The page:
– wjandrea
    Nov 2, 2017 at 3:40
  • 2
    @DennisJaheruddin: That's not possible, ssh doesn't use readline to provide line-editing. See my answer. Nov 5, 2017 at 13:45

Unlike bash, ssh's password prompt doesn't use any special terminal-input library like readline. The line-editing features are just the baseline POSIX TTY line-editing features.

So you have a POSIX TTY in "cooked" mode (not raw), aka canonical mode, and the only line editing that's available is what's provided by the kernel. See stty(1), and notice that
kill = ^U. This is also where the backspace character is defined (erase = ^?). Word-erase (^W) is convenient when you're not typing blind.

lnext = ^V means you can type control-v then anything (including control-c) to get a literal control-c.

To debug what you were trying to do blindly, run cat or cat > /dev/null in your terminal. Type stuff, then see what works and what doesn't to edit it.

readline (used by bash) reads raw character and does the line-editing in user-space. Its default bindings are compatible with the default TTY control characters, though, for the subset of editing features that they both provide.

readline goes way beyond the simple line editing of a plain TTY. (e.g. a TTY can only delete characters at the end of the line, so there's no ^a and delete or left/right arrow)

When bash runs a command in the foreground, it puts the TTY into canonical mode first (because that's the default). So running stty -a (with no redirection) will always see its own terminal in canonical mode. But if you redirect input from some other TTY that has bash running on it, you can see what terminal settings bash + readline applied. e.g. stty -a < /dev/pts/12 shows -icanon for raw mode because I have a bash running on that terminal. (I switched to another tab and ran tty, then used that device file path from the first terminal). If I ran cat in that other terminal, I'd see icanon for canonical mode.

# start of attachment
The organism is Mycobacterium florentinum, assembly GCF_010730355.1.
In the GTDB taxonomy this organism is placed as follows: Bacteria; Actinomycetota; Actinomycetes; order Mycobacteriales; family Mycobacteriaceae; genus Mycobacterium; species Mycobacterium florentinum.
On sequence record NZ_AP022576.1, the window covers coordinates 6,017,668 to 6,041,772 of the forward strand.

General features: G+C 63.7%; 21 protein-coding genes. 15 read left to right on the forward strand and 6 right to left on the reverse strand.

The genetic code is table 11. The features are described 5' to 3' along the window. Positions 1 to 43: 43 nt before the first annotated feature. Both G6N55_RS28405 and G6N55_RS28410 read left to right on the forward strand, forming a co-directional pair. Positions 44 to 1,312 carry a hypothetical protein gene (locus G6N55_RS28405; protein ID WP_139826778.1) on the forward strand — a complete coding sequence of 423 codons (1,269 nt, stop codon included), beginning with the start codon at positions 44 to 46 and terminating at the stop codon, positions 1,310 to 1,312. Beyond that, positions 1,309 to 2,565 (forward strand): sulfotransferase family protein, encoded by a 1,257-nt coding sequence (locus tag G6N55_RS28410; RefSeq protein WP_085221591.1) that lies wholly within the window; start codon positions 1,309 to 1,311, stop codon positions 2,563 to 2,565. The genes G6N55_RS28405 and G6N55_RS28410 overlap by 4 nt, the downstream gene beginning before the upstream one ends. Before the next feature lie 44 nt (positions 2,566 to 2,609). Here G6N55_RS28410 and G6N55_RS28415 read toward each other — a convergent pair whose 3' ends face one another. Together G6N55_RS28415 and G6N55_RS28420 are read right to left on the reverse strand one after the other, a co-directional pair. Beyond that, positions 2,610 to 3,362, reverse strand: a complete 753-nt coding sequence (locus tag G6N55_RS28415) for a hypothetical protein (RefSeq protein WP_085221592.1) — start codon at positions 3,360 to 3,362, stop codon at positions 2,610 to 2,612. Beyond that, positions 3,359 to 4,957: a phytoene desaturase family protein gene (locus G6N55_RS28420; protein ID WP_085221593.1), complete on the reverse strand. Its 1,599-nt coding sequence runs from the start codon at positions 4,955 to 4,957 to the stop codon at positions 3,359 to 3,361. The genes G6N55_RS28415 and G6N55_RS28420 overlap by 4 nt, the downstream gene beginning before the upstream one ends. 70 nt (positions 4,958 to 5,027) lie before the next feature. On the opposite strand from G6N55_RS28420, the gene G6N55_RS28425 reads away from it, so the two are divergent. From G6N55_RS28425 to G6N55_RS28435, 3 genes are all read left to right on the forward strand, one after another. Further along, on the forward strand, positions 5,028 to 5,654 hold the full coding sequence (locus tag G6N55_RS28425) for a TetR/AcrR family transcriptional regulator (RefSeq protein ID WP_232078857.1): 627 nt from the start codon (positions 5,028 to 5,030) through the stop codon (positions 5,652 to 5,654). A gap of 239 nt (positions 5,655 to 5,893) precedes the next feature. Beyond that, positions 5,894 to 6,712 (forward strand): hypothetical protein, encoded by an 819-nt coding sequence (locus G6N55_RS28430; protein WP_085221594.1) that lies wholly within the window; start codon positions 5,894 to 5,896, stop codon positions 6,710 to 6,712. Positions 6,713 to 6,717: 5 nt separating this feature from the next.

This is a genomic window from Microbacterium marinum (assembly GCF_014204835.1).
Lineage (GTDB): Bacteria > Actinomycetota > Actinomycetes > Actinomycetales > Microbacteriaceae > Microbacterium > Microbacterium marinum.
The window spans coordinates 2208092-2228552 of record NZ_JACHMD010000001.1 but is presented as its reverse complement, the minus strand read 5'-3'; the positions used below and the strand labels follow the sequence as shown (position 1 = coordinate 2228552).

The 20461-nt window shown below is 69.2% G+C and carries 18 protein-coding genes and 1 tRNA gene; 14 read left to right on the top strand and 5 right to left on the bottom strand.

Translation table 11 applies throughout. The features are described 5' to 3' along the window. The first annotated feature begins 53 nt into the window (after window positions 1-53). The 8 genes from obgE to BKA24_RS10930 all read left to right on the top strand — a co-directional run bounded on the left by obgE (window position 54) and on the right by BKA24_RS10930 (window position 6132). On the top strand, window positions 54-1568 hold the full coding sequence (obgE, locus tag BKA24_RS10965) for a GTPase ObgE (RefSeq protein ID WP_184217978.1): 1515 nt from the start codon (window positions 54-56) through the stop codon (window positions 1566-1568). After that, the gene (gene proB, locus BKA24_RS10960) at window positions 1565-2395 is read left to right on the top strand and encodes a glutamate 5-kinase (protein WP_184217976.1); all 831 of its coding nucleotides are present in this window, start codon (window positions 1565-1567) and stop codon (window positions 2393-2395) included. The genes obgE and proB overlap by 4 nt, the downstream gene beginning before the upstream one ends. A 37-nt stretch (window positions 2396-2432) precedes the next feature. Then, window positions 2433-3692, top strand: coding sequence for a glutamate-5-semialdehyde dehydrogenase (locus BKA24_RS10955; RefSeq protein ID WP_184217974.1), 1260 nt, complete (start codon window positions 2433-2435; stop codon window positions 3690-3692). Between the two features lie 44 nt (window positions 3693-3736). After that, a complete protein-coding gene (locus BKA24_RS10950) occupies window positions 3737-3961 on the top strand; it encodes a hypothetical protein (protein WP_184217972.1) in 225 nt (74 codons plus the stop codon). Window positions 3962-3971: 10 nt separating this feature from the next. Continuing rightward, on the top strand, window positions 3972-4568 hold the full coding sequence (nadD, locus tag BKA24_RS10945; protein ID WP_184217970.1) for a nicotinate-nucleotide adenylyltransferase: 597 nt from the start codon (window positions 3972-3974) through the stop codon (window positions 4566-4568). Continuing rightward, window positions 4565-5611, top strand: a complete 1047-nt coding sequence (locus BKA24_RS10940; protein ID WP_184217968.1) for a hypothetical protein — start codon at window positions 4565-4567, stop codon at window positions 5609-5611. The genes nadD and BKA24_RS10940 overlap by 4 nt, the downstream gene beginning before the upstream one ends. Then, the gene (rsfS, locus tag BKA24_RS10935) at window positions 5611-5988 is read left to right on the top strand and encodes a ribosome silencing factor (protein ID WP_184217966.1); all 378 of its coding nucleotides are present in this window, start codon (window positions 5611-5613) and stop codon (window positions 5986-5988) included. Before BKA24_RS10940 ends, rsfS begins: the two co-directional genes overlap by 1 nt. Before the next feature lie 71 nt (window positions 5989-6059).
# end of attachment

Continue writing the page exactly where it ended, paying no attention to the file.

Related: The TTY demystified



  • You can actually just type 'stty' to see all the current settings. Using 'stty rows ##' or 'stty cols ##' will let you change on the Fly how many rows or columns the terminal window has available to it. Which is especially handy when you're working in a window in a window through something like VNC which doesn't necessarily catch how big your exterior window is properly. You can basically Define your active area to be smaller than the window it's in and then not have to scroll around. Allowing VI and other things to still work properly. It can also remap backspace and delete on the Fly. Nov 2, 2017 at 14:18
  • @RowanHawkins: my last paragraph was poorly edited. Fixed now. I was trying to make the point that by redirecting from another tty, you can see the stty / ioctl settings that bash+readline itself has applied in raw mode. (And the fact that it's in raw mode at all, where most of the special characters don't apply) Nov 2, 2017 at 14:26